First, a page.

Interpreting negative coordinates and origin in 2D correspondence analysis plot [duplicate]

• Why are there negative values in the range of the plot?
• How is the center of the plot (i.e., the $0.0$ point) found?
• How did the black-brown points end up in the third quadrant of the plot?
• Why are red, hazel, & brown positive on the y-axis and negative on the x-axis?

I just really need to learn how to interpret this kind of simple diagram before going further.

This picture was taken from another question on Cross Validated.

• Why are there negative values in the range of the plot? Because the input contingency table of positive values (e.g. frequencies) was standardized by the analysis in a special way relative the central point.
• How is the center of the plot (i.e., the 0.0 point) found? It is the weighted mean row profile and the weighted mean column profile. It is thus the locus of "perfectly typical" or predominant hair and eye colour. According to your data, brown hair and hazel eyes are the closest candidates to be called "typical" of the population.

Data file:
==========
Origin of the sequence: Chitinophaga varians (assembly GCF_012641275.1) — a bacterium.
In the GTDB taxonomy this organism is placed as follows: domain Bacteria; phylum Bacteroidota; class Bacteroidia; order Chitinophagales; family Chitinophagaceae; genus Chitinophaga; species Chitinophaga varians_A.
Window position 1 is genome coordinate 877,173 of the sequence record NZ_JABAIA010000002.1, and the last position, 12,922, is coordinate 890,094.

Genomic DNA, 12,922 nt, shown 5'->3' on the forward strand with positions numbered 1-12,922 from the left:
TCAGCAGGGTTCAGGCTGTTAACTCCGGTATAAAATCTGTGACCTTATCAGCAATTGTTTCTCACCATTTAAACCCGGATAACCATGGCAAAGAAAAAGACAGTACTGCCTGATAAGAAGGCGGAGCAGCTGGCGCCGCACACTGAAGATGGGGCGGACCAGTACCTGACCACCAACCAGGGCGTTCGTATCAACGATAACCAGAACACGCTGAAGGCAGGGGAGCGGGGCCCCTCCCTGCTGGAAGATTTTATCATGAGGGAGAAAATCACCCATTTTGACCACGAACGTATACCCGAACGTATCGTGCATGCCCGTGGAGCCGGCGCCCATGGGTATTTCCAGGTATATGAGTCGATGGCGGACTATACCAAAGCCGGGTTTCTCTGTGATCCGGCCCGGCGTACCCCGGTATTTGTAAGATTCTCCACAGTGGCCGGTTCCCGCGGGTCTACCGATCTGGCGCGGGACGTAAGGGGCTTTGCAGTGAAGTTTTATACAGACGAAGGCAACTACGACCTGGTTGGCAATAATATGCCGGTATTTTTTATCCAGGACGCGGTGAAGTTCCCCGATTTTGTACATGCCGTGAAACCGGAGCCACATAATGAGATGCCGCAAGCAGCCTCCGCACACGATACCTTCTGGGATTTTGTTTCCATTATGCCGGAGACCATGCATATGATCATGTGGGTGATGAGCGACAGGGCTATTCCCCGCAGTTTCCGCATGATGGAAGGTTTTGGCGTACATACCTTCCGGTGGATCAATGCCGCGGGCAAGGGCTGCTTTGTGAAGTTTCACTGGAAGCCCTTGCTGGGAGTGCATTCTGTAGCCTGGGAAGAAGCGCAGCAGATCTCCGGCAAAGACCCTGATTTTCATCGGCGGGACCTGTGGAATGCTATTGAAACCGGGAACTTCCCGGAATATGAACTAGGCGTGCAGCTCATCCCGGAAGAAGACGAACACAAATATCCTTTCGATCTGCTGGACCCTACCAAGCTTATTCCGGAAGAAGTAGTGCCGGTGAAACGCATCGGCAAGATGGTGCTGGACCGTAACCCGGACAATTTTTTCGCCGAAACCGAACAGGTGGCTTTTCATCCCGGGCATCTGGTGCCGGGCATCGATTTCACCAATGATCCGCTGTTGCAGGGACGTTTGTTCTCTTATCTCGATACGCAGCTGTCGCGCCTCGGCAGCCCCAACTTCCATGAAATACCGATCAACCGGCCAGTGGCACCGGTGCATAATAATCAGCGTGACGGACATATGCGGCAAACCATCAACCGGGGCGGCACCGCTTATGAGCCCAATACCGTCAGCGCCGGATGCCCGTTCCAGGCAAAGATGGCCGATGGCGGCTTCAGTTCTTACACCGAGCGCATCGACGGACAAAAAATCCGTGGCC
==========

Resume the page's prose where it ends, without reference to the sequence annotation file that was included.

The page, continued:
• How did the black-brown points end up in the third quadrant of the plot? What quadrant - it doesn't matter. Row and column points which are close together tend to co-occure in the population. Blach hair and brown eyes normally go together, as blond hair and blue eyes. Brown hair is also not uncommon with brown eyes; however, brown hair occurs very often in the population so it also is often seen with combination with some other eyes, mostly hazel.
• Why are red, hazel, & brown positive on the y-axis and negative on the x-axis? As said already, positive/negative sign doesn't matter itself. The general moral following from your map is that Dimension X corresponds to blond vs brown/black opposition, and weaker (less discriminative of the population) Dimension Y corresponds to "colourful" vs "plain" opposition. Note that in simple correspondence analysis you are allowed to rotate the axes as you wish if it facilitates interpretation.
• Thank you very much! Would this same answer still be applicable for plant species and sites instead of hair and eye analysis? – Erdenesuvd Mar 19 '14 at 9:25
• Some plant extracts are used to dye hair, and eyes have their neat site on face - so, the answer is yes. – ttnphns Mar 19 '14 at 11:41